After it loses heat in the Barents sea the warm salty Atlantic water becomes denser than the cold Arctic surface water which is freshened by the huge volume of river water that flows into the Arctic ocean. The Atlantic water forms a warm layer typically found beginning at about 200 meters deep in the Arctic ocean. The increased storminess in the Barents sea is apparently increasing the rate of flow of Atlantic water into the Siberian Basins of the Arctic, changing the Arctic currents and the distribution of salty and fresh water in the Arctic ocean.

Taken as a whole, the salinity of the Arctic Ocean is similar to the past, but the change in the freshwater pathway means the Eurasian Basin has gotten more saline while the Canada Basin has gotten fresher.

“The freshening on the Canadian side of the Arctic over the last few years represents a redistribution of freshwater, there does not seem to be a net freshening of the ocean,” Kwok said.

In the Eurasian Basin, the change means less freshwater enters the layer known as the cold halocline and could be contributing to declines in ice in that part of the Arctic, Morison said. The cold halocline normally sits like a barrier between ice and warm water that comes into the Arctic from the Atlantic Ocean. Without salt the icy cold freshwater is lighter, which is why it is able to float over the warm water.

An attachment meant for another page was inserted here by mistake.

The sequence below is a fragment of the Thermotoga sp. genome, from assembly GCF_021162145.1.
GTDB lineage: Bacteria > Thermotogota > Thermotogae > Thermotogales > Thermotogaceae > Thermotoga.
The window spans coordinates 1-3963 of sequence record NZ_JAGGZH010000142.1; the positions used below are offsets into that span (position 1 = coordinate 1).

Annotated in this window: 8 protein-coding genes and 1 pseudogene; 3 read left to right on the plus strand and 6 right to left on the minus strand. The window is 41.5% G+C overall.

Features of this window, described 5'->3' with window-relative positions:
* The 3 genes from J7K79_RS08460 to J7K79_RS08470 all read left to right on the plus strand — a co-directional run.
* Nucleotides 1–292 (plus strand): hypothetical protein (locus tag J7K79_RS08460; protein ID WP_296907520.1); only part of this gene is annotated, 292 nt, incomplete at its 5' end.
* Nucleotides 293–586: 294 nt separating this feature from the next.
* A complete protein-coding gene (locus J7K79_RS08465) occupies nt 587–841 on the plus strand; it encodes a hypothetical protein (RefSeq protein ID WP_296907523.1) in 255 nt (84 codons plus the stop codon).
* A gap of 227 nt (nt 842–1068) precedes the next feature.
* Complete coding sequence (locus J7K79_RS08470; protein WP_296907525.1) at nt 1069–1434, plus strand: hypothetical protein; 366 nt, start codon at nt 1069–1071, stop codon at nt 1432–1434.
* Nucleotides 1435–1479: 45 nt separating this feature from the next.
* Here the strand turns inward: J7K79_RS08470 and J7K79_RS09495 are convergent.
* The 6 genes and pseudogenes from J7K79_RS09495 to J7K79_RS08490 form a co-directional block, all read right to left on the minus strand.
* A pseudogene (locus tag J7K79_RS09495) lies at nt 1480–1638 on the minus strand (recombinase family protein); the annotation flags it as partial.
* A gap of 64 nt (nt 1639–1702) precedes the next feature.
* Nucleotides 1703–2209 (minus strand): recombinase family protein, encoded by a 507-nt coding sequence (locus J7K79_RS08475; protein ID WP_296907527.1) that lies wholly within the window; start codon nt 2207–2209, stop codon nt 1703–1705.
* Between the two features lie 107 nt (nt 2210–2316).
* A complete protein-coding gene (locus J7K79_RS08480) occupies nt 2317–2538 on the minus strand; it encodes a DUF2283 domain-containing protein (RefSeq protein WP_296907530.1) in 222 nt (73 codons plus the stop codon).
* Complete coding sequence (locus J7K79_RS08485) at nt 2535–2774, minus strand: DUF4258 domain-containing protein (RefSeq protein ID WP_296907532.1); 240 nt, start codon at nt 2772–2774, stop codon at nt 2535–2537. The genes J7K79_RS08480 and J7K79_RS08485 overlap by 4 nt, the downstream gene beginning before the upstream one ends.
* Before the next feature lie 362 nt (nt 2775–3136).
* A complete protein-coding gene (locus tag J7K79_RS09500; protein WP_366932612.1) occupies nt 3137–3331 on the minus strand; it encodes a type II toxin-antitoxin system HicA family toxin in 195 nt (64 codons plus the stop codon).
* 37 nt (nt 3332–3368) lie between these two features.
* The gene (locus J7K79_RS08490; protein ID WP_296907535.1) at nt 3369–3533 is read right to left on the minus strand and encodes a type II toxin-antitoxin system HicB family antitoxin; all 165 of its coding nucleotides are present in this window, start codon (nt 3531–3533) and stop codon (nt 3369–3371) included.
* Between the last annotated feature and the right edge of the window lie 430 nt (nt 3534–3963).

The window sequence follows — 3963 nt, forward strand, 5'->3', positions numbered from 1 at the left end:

The increasing salinity of the surface water along the Siberian shelf is increasing its density. When ice forms in the winter the exclusion of salt from the ice is making water that is cold and dense enough to sink into the warm salty Atlantic water below. This increased mixing of warm water is heating the Siberian side of the Arctic ocean and the air above it. The following summer, it is leading to faster ice melt, furthering the death spiral of summer Arctic sea ice.

Originally posted to Climate Hawks on Fri Jan 20, 2012 at 06:07 AM PST.

Also republished by DK GreenRoots, SciTech, and Science Matters.